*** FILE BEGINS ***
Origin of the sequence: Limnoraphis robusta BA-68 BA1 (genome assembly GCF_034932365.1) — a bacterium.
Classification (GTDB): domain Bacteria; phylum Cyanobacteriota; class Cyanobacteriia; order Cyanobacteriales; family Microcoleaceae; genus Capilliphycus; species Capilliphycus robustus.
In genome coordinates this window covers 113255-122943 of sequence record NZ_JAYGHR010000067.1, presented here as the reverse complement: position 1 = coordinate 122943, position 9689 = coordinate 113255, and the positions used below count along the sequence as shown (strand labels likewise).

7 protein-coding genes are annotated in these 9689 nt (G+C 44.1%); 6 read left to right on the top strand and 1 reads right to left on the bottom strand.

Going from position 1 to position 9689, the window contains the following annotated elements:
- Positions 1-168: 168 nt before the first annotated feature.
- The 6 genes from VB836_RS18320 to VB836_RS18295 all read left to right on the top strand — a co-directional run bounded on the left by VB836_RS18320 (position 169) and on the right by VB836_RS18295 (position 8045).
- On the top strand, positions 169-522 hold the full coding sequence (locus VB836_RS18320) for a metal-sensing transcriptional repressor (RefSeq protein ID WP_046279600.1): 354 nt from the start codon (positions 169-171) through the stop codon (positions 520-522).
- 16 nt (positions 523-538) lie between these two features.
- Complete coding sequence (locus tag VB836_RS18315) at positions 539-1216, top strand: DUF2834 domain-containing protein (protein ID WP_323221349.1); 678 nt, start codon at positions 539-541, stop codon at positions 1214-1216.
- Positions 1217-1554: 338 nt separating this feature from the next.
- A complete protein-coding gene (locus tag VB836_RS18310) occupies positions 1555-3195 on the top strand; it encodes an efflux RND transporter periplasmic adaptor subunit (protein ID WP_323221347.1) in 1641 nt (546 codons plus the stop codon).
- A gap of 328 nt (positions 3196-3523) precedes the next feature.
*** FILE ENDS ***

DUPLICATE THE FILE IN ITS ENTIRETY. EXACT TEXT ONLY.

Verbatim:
Origin of the sequence: Limnoraphis robusta BA-68 BA1 (genome assembly GCF_034932365.1) — a bacterium.
Classification (GTDB): domain Bacteria; phylum Cyanobacteriota; class Cyanobacteriia; order Cyanobacteriales; family Microcoleaceae; genus Capilliphycus; species Capilliphycus robustus.
In genome coordinates this window covers 113255-122943 of sequence record NZ_JAYGHR010000067.1, presented here as the reverse complement: position 1 = coordinate 122943, position 9689 = coordinate 113255, and the positions used below count along the sequence as shown (strand labels likewise).

7 protein-coding genes are annotated in these 9689 nt (G+C 44.1%); 6 read left to right on the top strand and 1 reads right to left on the bottom strand.

Going from position 1 to position 9689, the window contains the following annotated elements:
- Positions 1-168: 168 nt before the first annotated feature.
- The 6 genes from VB836_RS18320 to VB836_RS18295 all read left to right on the top strand — a co-directional run bounded on the left by VB836_RS18320 (position 169) and on the right by VB836_RS18295 (position 8045).
- On the top strand, positions 169-522 hold the full coding sequence (locus VB836_RS18320) for a metal-sensing transcriptional repressor (RefSeq protein ID WP_046279600.1): 354 nt from the start codon (positions 169-171) through the stop codon (positions 520-522).
- 16 nt (positions 523-538) lie between these two features.
- Complete coding sequence (locus tag VB836_RS18315) at positions 539-1216, top strand: DUF2834 domain-containing protein (protein ID WP_323221349.1); 678 nt, start codon at positions 539-541, stop codon at positions 1214-1216.
- Positions 1217-1554: 338 nt separating this feature from the next.
- A complete protein-coding gene (locus tag VB836_RS18310) occupies positions 1555-3195 on the top strand; it encodes an efflux RND transporter periplasmic adaptor subunit (protein ID WP_323221347.1) in 1641 nt (546 codons plus the stop codon).
- A gap of 328 nt (positions 3196-3523) precedes the next feature.